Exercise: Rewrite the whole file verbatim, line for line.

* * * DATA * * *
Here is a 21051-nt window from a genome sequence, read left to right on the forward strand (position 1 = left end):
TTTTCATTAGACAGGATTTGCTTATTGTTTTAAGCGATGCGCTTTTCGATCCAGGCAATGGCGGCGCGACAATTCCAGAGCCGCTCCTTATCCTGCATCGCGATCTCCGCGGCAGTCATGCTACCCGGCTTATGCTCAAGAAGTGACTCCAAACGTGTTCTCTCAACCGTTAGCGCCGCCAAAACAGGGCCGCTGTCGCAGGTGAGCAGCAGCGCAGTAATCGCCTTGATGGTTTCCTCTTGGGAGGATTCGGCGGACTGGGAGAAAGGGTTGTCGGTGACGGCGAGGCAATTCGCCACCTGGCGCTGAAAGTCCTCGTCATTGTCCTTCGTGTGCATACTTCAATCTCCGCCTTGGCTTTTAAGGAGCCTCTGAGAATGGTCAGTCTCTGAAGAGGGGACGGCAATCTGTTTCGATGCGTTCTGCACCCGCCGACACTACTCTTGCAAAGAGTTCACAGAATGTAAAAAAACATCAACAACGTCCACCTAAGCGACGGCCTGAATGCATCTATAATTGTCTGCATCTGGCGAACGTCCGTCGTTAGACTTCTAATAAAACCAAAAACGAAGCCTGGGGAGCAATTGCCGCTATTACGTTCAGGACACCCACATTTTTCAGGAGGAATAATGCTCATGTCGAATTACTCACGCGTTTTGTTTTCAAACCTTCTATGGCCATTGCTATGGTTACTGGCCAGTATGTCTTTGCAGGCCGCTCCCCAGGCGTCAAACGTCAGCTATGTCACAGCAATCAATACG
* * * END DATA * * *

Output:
Here is a 21051-nt window from a genome sequence, read left to right on the forward strand (position 1 = left end):
TTTTCATTAGACAGGATTTGCTTATTGTTTTAAGCGATGCGCTTTTCGATCCAGGCAATGGCGGCGCGACAATTCCAGAGCCGCTCCTTATCCTGCATCGCGATCTCCGCGGCAGTCATGCTACCCGGCTTATGCTCAAGAAGTGACTCCAAACGTGTTCTCTCAACCGTTAGCGCCGCCAAAACAGGGCCGCTGTCGCAGGTGAGCAGCAGCGCAGTAATCGCCTTGATGGTTTCCTCTTGGGAGGATTCGGCGGACTGGGAGAAAGGGTTGTCGGTGACGGCGAGGCAATTCGCCACCTGGCGCTGAAAGTCCTCGTCATTGTCCTTCGTGTGCATACTTCAATCTCCGCCTTGGCTTTTAAGGAGCCTCTGAGAATGGTCAGTCTCTGAAGAGGGGACGGCAATCTGTTTCGATGCGTTCTGCACCCGCCGACACTACTCTTGCAAAGAGTTCACAGAATGTAAAAAAACATCAACAACGTCCACCTAAGCGACGGCCTGAATGCATCTATAATTGTCTGCATCTGGCGAACGTCCGTCGTTAGACTTCTAATAAAACCAAAAACGAAGCCTGGGGAGCAATTGCCGCTATTACGTTCAGGACACCCACATTTTTCAGGAGGAATAATGCTCATGTCGAATTACTCACGCGTTTTGTTTTCAAACCTTCTATGGCCATTGCTATGGTTACTGGCCAGTATGTCTTTGCAGGCCGCTCCCCAGGCGTCAAACGTCAGCTATGTCACAGCAATCAATACG